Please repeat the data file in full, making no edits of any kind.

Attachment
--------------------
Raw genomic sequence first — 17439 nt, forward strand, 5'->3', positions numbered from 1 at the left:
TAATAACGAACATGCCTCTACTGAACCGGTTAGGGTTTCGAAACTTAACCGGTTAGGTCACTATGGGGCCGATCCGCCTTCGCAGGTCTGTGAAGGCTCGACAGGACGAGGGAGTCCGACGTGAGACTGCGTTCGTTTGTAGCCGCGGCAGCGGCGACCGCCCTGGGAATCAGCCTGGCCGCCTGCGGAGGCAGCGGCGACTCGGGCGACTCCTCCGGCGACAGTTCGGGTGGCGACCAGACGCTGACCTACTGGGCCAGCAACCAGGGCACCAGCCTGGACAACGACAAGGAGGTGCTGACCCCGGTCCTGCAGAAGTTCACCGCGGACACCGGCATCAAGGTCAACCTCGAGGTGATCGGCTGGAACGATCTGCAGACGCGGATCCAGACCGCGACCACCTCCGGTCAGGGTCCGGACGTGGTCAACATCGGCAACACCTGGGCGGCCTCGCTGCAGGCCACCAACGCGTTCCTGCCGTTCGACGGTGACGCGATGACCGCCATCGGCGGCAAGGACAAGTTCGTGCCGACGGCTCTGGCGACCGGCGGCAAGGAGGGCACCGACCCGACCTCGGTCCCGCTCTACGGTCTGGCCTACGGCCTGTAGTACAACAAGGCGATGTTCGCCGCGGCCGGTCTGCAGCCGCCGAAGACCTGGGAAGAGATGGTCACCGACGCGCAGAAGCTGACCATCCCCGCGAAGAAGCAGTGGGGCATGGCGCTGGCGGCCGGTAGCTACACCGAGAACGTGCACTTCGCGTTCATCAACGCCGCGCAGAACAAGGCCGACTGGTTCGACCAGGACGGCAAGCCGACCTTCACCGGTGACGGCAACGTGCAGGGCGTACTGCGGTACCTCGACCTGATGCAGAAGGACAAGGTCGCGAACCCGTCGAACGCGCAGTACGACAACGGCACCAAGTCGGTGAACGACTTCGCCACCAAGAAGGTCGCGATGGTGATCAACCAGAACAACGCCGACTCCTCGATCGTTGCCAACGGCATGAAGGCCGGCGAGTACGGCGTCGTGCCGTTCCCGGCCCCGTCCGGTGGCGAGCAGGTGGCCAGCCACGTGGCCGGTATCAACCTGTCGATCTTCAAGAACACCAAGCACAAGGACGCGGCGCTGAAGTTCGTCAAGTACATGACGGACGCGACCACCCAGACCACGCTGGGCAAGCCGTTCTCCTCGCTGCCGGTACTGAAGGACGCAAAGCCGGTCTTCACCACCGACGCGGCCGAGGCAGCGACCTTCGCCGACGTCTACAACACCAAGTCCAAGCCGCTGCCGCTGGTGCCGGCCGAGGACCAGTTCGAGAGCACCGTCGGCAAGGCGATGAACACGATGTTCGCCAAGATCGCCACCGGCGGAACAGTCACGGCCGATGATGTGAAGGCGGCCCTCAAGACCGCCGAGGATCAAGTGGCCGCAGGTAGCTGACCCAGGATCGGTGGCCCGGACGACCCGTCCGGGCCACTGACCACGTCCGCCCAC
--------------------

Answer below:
Raw genomic sequence first — 17439 nt, forward strand, 5'->3', positions numbered from 1 at the left:
TAATAACGAACATGCCTCTACTGAACCGGTTAGGGTTTCGAAACTTAACCGGTTAGGTCACTATGGGGCCGATCCGCCTTCGCAGGTCTGTGAAGGCTCGACAGGACGAGGGAGTCCGACGTGAGACTGCGTTCGTTTGTAGCCGCGGCAGCGGCGACCGCCCTGGGAATCAGCCTGGCCGCCTGCGGAGGCAGCGGCGACTCGGGCGACTCCTCCGGCGACAGTTCGGGTGGCGACCAGACGCTGACCTACTGGGCCAGCAACCAGGGCACCAGCCTGGACAACGACAAGGAGGTGCTGACCCCGGTCCTGCAGAAGTTCACCGCGGACACCGGCATCAAGGTCAACCTCGAGGTGATCGGCTGGAACGATCTGCAGACGCGGATCCAGACCGCGACCACCTCCGGTCAGGGTCCGGACGTGGTCAACATCGGCAACACCTGGGCGGCCTCGCTGCAGGCCACCAACGCGTTCCTGCCGTTCGACGGTGACGCGATGACCGCCATCGGCGGCAAGGACAAGTTCGTGCCGACGGCTCTGGCGACCGGCGGCAAGGAGGGCACCGACCCGACCTCGGTCCCGCTCTACGGTCTGGCCTACGGCCTGTAGTACAACAAGGCGATGTTCGCCGCGGCCGGTCTGCAGCCGCCGAAGACCTGGGAAGAGATGGTCACCGACGCGCAGAAGCTGACCATCCCCGCGAAGAAGCAGTGGGGCATGGCGCTGGCGGCCGGTAGCTACACCGAGAACGTGCACTTCGCGTTCATCAACGCCGCGCAGAACAAGGCCGACTGGTTCGACCAGGACGGCAAGCCGACCTTCACCGGTGACGGCAACGTGCAGGGCGTACTGCGGTACCTCGACCTGATGCAGAAGGACAAGGTCGCGAACCCGTCGAACGCGCAGTACGACAACGGCACCAAGTCGGTGAACGACTTCGCCACCAAGAAGGTCGCGATGGTGATCAACCAGAACAACGCCGACTCCTCGATCGTTGCCAACGGCATGAAGGCCGGCGAGTACGGCGTCGTGCCGTTCCCGGCCCCGTCCGGTGGCGAGCAGGTGGCCAGCCACGTGGCCGGTATCAACCTGTCGATCTTCAAGAACACCAAGCACAAGGACGCGGCGCTGAAGTTCGTCAAGTACATGACGGACGCGACCACCCAGACCACGCTGGGCAAGCCGTTCTCCTCGCTGCCGGTACTGAAGGACGCAAAGCCGGTCTTCACCACCGACGCGGCCGAGGCAGCGACCTTCGCCGACGTCTACAACACCAAGTCCAAGCCGCTGCCGCTGGTGCCGGCCGAGGACCAGTTCGAGAGCACCGTCGGCAAGGCGATGAACACGATGTTCGCCAAGATCGCCACCGGCGGAACAGTCACGGCCGATGATGTGAAGGCGGCCCTCAAGACCGCCGAGGATCAAGTGGCCGCAGGTAGCTGACCCAGGATCGGTGGCCCGGACGACCCGTCCGGGCCACTGACCACGTCCGCCCAC